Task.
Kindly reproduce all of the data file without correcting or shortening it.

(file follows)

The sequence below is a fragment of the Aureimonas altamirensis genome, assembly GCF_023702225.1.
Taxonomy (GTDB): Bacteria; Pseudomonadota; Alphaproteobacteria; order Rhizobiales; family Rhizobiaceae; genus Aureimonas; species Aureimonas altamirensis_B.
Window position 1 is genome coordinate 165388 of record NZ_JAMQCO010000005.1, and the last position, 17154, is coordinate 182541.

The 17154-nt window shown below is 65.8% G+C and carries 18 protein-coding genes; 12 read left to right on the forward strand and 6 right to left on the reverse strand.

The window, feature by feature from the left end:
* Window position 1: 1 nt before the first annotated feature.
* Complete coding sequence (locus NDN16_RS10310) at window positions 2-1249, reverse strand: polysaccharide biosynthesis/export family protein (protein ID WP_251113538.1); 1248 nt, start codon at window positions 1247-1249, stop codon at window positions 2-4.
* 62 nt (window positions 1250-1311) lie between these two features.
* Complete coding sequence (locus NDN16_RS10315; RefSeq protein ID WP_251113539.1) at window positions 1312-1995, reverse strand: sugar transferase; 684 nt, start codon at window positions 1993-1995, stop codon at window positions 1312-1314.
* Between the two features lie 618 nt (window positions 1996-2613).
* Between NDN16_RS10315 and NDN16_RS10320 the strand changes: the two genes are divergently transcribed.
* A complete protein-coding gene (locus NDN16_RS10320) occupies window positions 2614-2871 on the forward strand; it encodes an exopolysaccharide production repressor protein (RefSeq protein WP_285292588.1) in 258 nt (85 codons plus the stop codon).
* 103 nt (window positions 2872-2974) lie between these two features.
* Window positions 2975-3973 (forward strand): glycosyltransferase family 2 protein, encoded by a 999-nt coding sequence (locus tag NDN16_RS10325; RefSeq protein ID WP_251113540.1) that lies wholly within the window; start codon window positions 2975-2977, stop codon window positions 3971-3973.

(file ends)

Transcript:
The sequence below is a fragment of the Aureimonas altamirensis genome, assembly GCF_023702225.1.
Taxonomy (GTDB): Bacteria; Pseudomonadota; Alphaproteobacteria; order Rhizobiales; family Rhizobiaceae; genus Aureimonas; species Aureimonas altamirensis_B.
Window position 1 is genome coordinate 165388 of record NZ_JAMQCO010000005.1, and the last position, 17154, is coordinate 182541.

The 17154-nt window shown below is 65.8% G+C and carries 18 protein-coding genes; 12 read left to right on the forward strand and 6 right to left on the reverse strand.

The window, feature by feature from the left end:
* Window position 1: 1 nt before the first annotated feature.
* Complete coding sequence (locus NDN16_RS10310) at window positions 2-1249, reverse strand: polysaccharide biosynthesis/export family protein (protein ID WP_251113538.1); 1248 nt, start codon at window positions 1247-1249, stop codon at window positions 2-4.
* 62 nt (window positions 1250-1311) lie between these two features.
* Complete coding sequence (locus NDN16_RS10315; RefSeq protein ID WP_251113539.1) at window positions 1312-1995, reverse strand: sugar transferase; 684 nt, start codon at window positions 1993-1995, stop codon at window positions 1312-1314.
* Between the two features lie 618 nt (window positions 1996-2613).
* Between NDN16_RS10315 and NDN16_RS10320 the strand changes: the two genes are divergently transcribed.
* A complete protein-coding gene (locus NDN16_RS10320) occupies window positions 2614-2871 on the forward strand; it encodes an exopolysaccharide production repressor protein (RefSeq protein WP_285292588.1) in 258 nt (85 codons plus the stop codon).
* 103 nt (window positions 2872-2974) lie between these two features.
* Window positions 2975-3973 (forward strand): glycosyltransferase family 2 protein, encoded by a 999-nt coding sequence (locus tag NDN16_RS10325; RefSeq protein ID WP_251113540.1) that lies wholly within the window; start codon window positions 2975-2977, stop codon window positions 3971-3973.